by Laura McFarland, Communications Director
As the mother of two small children, this is the kind of article I’d prefer to skip over and never have to know about. This past January Garnett-Paul Spears, aged 5, died from sodium poisoning. His mother, Lacey Spears, has been charged with committing depraved murder and manslaughter in the case.
Munchausen by Proxy Syndrome, a disorder wherein caretakers purposely harm children and then bask in the attention and sympathy, has not been specifically mentioned by the prosecutors though “Spears fits the pattern” of such caregivers as noted by some experts.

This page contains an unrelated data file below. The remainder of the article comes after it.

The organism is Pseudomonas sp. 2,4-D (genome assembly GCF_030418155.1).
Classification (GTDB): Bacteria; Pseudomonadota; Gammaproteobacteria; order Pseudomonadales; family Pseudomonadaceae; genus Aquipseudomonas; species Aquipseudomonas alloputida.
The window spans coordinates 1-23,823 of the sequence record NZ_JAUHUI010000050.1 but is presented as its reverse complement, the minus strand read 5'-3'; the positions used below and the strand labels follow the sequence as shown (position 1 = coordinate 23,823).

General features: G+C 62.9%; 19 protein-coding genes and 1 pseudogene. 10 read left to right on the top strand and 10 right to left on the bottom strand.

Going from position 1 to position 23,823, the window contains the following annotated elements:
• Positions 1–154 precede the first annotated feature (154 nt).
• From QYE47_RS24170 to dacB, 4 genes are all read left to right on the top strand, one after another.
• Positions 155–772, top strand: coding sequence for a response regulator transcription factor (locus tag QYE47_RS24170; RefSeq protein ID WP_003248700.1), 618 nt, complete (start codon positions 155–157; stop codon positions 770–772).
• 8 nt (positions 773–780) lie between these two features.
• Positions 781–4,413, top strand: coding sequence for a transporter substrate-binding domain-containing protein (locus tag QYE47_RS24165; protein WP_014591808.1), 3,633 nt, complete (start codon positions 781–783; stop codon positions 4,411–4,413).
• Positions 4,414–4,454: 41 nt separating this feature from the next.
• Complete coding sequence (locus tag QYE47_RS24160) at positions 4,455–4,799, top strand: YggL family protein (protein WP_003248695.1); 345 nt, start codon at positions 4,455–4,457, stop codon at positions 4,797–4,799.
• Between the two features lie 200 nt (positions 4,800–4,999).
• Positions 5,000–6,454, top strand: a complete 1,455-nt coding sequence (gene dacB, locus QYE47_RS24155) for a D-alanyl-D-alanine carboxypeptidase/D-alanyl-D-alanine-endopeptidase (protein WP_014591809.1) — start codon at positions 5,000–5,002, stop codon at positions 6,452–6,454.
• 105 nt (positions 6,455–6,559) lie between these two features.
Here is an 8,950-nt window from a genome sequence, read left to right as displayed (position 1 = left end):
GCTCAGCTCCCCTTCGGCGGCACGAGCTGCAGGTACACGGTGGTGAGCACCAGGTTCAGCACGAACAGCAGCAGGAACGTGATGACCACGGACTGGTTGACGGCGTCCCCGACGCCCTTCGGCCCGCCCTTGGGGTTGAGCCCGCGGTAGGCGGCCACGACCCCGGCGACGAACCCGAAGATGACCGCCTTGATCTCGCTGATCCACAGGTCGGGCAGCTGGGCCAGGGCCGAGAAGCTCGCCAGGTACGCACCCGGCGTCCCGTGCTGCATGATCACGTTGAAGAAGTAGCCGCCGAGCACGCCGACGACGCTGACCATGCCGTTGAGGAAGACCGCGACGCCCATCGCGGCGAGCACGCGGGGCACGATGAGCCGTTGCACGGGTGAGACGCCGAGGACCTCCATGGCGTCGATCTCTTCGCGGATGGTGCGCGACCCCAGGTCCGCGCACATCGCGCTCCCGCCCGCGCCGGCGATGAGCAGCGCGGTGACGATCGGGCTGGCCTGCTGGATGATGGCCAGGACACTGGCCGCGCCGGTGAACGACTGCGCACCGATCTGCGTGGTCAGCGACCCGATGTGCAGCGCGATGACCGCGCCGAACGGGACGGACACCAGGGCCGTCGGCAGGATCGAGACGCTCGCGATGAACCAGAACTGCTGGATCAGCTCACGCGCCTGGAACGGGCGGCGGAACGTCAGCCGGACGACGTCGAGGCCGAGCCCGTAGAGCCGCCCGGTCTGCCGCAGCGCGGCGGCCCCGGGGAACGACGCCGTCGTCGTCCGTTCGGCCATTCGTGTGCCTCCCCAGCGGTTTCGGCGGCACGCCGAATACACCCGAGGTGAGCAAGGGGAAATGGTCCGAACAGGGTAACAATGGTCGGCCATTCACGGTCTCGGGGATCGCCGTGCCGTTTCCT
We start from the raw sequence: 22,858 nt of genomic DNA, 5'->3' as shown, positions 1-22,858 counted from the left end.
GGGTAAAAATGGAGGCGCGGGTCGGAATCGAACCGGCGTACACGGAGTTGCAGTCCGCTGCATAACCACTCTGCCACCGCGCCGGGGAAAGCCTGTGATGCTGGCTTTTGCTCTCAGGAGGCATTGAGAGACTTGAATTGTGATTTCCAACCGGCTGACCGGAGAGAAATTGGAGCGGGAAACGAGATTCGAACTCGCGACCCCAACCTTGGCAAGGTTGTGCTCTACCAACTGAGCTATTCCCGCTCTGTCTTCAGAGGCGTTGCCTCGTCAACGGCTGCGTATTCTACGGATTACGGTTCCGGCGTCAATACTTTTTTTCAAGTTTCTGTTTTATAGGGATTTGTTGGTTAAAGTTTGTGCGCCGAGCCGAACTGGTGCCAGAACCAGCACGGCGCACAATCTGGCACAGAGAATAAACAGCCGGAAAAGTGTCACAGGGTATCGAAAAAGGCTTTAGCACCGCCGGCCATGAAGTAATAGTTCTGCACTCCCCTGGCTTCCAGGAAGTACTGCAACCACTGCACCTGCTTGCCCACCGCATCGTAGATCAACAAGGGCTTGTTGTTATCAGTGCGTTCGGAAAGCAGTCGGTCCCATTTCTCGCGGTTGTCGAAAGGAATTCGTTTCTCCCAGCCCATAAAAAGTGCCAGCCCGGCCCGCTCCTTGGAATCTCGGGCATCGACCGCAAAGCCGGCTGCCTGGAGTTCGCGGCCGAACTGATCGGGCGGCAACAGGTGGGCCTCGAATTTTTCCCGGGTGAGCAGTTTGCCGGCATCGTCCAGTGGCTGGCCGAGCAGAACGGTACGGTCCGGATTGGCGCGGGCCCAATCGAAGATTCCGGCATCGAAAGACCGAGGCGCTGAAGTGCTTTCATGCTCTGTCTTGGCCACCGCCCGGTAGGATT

Dr. Marc Feldman, a psychiatrist and forensic consultant in Birmingham, Alabama, who wrote the book Playing Sick, said he believes the Internet has contributed to the number of Munchausen by proxy cases, with its quick and easy access to a potentially huge, sympathetic audience. One study estimates there are more than 600 cases a year in the U.S. alone. For example, doctors at Seattle Children’s Hospital found three cases of mothers who falsely blogged that their children were near death and were rewarded with support. In a 2011 case in Great Britain, a childless 21-year-old woman joined an Internet forum for parents, claiming to have five children and chronicling her nonexistent baby’s battle with celiac disease and bacterial meningitis. Most cases rarely end in death; when a death occurs, it’s because of a miscalculation, Feldman said. “It would defeat the purpose to kill the child.” Read more…